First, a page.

High school student develops a diagnostics tool to detect Parkinson's disease.

Erin Smith · High School Senior · Biomedical Engineer

Erin Smith, a rising high school senior, is ready to change the world, one step at a time. “I want my focus to be on doing a little bit better each day. STEM caters to this mentality,” she says. “STEM fields are so versatile and enable perpetual curiosity. You never feel limited, and and that intellectual freedom is so energizing and empowering.” She also notes the importance of a supportive environment: “Throughout high school, I have also been lucky enough to identify and be a part of communities that encourage people to pursue STEM. From science fairs to pitch competitions to tech conferences, these events and the people I meet have been my constant inspirations.”

Her enthusiasm for science led her to create FacePrint, a telemedicine diagnostic tool for Parkinson’s disease. “It utilizes differences I discovered and digitized in spontaneous and posed facial expressions using facial recognition software,” she explains. “By capturing someone’s responses to Super Bowl commercials and replication of emojis, I can accurately determine whether or not someone has Parkinson’s disease using the machine learning algorithms I created that utilize the early stage biomarkers I discovered.”

“Almost two years ago, I was watching a video by the Michael J. Fox Foundation when I noticed that whenever Michael J. Fox or another Parkinson’s patients would laugh or smile to one another, it came off as really distant or emotionally unfelt. I then wondered if I could quantify these changes. Further, the section of the brain that Parkinson’s patients undergo changes in during early stages of the disease is the same section of the brain responsible for spontaneous facial expression formation. These findings acted as the scientific foundation for my idea. However, it was ultimately after I started working one-on-one with local Parkinson’s patients and had the opportunity to hear their stories that motivated this project to what it is today.“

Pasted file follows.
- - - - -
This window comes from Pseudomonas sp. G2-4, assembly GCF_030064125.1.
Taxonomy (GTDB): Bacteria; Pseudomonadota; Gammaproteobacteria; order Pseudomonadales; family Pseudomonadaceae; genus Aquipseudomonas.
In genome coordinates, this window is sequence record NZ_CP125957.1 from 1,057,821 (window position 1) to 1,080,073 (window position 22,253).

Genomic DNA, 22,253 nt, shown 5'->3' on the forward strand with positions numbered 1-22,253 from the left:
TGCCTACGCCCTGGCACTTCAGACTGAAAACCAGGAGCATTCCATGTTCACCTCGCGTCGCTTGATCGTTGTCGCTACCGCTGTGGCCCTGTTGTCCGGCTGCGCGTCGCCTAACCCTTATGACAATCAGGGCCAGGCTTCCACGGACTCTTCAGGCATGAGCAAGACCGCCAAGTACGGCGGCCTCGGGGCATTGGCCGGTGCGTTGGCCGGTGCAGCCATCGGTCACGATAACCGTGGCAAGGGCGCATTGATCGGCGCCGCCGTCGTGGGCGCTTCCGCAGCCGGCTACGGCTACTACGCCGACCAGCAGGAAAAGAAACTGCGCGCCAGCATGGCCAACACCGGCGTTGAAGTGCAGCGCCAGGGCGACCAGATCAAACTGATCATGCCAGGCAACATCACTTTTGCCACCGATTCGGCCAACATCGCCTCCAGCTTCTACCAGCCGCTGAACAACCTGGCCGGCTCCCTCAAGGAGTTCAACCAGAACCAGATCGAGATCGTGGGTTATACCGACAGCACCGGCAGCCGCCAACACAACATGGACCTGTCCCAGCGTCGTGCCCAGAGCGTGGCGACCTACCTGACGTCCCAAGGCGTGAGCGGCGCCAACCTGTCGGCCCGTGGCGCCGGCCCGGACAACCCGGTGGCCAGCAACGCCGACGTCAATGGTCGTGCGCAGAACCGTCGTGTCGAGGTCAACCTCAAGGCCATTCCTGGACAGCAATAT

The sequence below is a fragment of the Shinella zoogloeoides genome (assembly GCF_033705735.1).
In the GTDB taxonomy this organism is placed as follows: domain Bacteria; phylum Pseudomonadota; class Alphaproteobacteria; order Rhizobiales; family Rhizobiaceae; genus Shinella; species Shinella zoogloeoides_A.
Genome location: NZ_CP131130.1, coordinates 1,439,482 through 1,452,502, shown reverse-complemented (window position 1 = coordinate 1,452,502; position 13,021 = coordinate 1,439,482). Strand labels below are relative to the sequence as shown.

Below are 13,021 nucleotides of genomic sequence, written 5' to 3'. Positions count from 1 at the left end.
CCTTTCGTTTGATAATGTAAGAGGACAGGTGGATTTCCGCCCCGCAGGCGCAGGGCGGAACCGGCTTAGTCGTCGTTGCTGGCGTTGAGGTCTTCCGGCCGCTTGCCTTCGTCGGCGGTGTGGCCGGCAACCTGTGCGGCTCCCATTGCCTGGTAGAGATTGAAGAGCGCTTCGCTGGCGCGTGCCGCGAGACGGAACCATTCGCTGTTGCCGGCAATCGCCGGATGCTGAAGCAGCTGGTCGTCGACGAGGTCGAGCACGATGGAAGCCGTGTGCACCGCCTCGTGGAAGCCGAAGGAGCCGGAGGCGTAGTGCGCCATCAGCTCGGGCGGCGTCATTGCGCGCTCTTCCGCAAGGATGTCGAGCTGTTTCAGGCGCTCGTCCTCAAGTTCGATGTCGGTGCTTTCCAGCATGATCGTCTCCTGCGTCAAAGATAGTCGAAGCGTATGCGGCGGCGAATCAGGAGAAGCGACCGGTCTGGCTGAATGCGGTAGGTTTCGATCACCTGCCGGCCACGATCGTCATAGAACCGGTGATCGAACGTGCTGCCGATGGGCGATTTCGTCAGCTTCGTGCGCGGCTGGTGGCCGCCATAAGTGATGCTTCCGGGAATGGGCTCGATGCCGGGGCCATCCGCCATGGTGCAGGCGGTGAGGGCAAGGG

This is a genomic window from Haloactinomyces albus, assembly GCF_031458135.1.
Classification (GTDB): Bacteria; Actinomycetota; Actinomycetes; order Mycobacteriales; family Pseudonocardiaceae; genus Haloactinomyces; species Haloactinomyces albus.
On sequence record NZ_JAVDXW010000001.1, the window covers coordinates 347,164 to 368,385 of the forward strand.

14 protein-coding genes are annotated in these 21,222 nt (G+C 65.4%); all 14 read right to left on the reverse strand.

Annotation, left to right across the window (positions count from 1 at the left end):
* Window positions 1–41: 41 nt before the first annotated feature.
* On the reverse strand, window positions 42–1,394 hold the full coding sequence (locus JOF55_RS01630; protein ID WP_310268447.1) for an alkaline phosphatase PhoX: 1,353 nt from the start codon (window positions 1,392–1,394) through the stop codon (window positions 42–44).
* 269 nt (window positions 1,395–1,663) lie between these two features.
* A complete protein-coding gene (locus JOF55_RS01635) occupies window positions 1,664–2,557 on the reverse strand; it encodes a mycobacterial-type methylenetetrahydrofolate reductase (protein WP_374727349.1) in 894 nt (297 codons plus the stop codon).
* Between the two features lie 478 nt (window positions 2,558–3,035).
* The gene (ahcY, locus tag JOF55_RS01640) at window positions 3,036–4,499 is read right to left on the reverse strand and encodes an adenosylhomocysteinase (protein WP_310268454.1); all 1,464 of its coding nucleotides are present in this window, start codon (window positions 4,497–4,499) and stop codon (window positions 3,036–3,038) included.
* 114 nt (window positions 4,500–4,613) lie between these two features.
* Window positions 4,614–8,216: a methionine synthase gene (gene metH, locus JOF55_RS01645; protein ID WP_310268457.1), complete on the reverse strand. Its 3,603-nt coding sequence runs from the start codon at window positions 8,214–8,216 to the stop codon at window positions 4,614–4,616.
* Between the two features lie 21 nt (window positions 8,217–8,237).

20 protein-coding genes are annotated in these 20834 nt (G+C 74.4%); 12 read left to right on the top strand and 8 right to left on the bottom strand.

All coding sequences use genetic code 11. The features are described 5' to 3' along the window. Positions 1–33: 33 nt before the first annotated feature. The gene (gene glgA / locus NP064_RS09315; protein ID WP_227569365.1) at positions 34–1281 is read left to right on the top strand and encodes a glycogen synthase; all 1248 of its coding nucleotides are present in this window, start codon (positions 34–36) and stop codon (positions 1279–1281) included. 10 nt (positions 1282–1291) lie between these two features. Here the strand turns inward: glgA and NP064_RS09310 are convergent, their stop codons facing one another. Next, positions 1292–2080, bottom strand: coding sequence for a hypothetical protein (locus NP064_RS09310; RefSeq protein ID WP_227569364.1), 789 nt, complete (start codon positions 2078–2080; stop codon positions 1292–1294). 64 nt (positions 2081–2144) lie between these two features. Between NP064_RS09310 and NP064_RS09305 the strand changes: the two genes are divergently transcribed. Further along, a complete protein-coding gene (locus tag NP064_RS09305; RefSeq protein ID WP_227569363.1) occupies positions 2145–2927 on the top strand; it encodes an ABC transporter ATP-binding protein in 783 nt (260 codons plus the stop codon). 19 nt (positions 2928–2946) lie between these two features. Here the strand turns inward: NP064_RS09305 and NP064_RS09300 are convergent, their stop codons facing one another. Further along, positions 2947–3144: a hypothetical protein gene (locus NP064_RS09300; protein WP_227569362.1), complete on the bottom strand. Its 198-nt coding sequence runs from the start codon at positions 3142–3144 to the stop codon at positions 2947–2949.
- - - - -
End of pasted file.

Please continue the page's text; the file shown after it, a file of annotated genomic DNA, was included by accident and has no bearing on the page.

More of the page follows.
Last year, she won the Built By Girls competition and received ten thousand dollars in funding. Her next steps? “I am continuing to develop FacePrint and refine my current diagnostic algorithms. I hope to further improve the monitoring applications of this technology by launching longitudinal studies. The facial recognition software I use is also compatible with that used by companies such as Facebook and Snapchat, which could ultimately enable these social media platforms to be powerful screening tools.”

When asked for her thoughts on how others can better the world, she says, “I would advise other engineers to learn to listen. In the world, we are constantly flooded with ideas, situations, and encounters that demand our attention. We must learn to filter through this noise and determine what is of the most importance. Further, we must learn to expose ourselves to all fields; it is often the intersection of many disciplines where the best ideas lay. Also, I would encourage engineers to start working today. If we wait for permission or perfection, we will never begin. I would rather see a messy, unfinished idea than one that is never tangibly born.”